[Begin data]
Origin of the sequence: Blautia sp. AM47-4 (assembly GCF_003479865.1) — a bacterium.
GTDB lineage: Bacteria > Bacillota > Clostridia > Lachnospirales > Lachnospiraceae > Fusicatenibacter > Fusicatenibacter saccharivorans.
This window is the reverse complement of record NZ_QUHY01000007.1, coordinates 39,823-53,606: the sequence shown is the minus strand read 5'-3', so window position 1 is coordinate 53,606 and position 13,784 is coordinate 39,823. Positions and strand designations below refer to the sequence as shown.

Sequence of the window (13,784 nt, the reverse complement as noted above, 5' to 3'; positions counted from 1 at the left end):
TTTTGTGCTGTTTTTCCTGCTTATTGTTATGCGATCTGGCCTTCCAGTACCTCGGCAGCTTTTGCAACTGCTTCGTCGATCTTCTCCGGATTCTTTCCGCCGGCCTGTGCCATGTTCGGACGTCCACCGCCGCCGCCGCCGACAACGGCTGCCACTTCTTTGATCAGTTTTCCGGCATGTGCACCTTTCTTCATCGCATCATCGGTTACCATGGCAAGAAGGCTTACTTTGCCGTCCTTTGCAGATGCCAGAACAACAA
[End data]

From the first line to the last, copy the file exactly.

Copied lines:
Origin of the sequence: Blautia sp. AM47-4 (assembly GCF_003479865.1) — a bacterium.
GTDB lineage: Bacteria > Bacillota > Clostridia > Lachnospirales > Lachnospiraceae > Fusicatenibacter > Fusicatenibacter saccharivorans.
This window is the reverse complement of record NZ_QUHY01000007.1, coordinates 39,823-53,606: the sequence shown is the minus strand read 5'-3', so window position 1 is coordinate 53,606 and position 13,784 is coordinate 39,823. Positions and strand designations below refer to the sequence as shown.

Sequence of the window (13,784 nt, the reverse complement as noted above, 5' to 3'; positions counted from 1 at the left end):
TTTTGTGCTGTTTTTCCTGCTTATTGTTATGCGATCTGGCCTTCCAGTACCTCGGCAGCTTTTGCAACTGCTTCGTCGATCTTCTCCGGATTCTTTCCGCCGGCCTGTGCCATGTTCGGACGTCCACCGCCGCCGCCGCCGACAACGGCTGCCACTTCTTTGATCAGTTTTCCGGCATGTGCACCTTTCTTCATCGCATCATCGGTTACCATGGCAAGAAGGCTTACTTTGCCGTCCTTTGCAGATGCCAGAACAACAA